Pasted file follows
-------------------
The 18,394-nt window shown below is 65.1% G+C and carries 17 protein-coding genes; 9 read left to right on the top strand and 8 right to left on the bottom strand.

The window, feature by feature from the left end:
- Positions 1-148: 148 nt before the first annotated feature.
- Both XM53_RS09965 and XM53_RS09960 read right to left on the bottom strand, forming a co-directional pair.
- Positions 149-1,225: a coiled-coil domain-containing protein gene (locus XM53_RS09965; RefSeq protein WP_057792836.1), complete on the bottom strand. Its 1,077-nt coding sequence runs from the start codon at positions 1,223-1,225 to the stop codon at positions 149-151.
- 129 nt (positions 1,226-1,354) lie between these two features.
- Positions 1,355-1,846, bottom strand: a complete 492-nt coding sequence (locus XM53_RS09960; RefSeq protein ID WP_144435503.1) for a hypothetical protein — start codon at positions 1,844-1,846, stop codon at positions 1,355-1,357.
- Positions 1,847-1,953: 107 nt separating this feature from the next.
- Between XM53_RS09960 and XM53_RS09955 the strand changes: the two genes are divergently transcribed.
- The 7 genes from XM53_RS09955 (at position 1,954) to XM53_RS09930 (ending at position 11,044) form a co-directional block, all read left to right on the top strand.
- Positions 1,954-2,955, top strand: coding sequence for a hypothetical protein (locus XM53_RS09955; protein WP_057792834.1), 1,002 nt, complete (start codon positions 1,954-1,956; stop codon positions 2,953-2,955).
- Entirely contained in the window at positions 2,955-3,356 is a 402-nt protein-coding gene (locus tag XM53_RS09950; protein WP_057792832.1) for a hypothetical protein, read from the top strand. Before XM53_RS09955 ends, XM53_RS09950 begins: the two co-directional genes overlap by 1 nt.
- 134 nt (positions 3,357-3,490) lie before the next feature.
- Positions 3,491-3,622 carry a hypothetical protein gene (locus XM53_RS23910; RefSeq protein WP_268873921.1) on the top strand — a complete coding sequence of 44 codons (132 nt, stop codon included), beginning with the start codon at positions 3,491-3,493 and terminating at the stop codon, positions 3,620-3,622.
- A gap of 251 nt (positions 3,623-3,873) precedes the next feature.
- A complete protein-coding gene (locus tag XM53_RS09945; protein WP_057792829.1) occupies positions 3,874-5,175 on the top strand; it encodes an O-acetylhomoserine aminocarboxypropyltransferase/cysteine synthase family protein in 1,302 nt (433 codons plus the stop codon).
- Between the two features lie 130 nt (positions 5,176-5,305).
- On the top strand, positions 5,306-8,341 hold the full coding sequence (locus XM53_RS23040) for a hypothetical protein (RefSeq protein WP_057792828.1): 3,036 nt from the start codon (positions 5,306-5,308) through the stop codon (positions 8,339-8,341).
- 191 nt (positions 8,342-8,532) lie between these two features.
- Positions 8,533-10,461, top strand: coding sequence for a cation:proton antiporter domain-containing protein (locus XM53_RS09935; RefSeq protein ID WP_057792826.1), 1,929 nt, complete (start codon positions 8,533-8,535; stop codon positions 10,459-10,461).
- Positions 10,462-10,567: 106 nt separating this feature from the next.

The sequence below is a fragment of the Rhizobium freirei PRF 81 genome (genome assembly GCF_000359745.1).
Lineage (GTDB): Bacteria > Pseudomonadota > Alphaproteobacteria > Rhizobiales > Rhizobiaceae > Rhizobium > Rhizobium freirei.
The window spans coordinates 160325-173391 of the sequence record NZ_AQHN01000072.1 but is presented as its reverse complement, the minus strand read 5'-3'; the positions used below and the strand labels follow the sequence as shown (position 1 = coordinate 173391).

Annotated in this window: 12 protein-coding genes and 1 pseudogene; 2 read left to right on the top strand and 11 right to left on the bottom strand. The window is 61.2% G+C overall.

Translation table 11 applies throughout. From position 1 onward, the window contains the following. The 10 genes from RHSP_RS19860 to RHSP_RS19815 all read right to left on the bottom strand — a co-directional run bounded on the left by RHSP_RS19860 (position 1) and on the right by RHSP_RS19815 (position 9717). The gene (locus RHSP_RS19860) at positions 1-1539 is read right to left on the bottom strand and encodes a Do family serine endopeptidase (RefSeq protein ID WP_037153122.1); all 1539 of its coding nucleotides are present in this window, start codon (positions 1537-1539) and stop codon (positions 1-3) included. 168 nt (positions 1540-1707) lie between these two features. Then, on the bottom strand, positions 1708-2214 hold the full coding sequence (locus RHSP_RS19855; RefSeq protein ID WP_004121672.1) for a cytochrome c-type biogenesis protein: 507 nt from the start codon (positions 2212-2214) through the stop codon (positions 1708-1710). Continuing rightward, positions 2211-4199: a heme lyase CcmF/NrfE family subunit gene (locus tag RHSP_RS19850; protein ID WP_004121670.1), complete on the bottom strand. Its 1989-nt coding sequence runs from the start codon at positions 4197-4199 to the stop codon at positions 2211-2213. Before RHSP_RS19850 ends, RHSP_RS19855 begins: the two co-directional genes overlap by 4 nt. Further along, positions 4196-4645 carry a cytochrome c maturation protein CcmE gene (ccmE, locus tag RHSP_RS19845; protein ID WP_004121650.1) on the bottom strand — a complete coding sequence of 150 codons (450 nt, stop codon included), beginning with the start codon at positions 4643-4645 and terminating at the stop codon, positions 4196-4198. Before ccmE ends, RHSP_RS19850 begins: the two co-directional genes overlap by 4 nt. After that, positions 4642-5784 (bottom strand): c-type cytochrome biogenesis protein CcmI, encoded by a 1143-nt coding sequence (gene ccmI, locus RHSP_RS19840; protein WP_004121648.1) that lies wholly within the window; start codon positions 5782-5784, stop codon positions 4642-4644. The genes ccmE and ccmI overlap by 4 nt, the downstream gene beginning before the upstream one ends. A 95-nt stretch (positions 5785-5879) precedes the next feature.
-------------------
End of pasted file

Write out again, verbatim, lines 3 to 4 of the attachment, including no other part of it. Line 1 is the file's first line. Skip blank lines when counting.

- Positions 1-148: 148 nt before the first annotated feature.
- Both XM53_RS09965 and XM53_RS09960 read right to left on the bottom strand, forming a co-directional pair.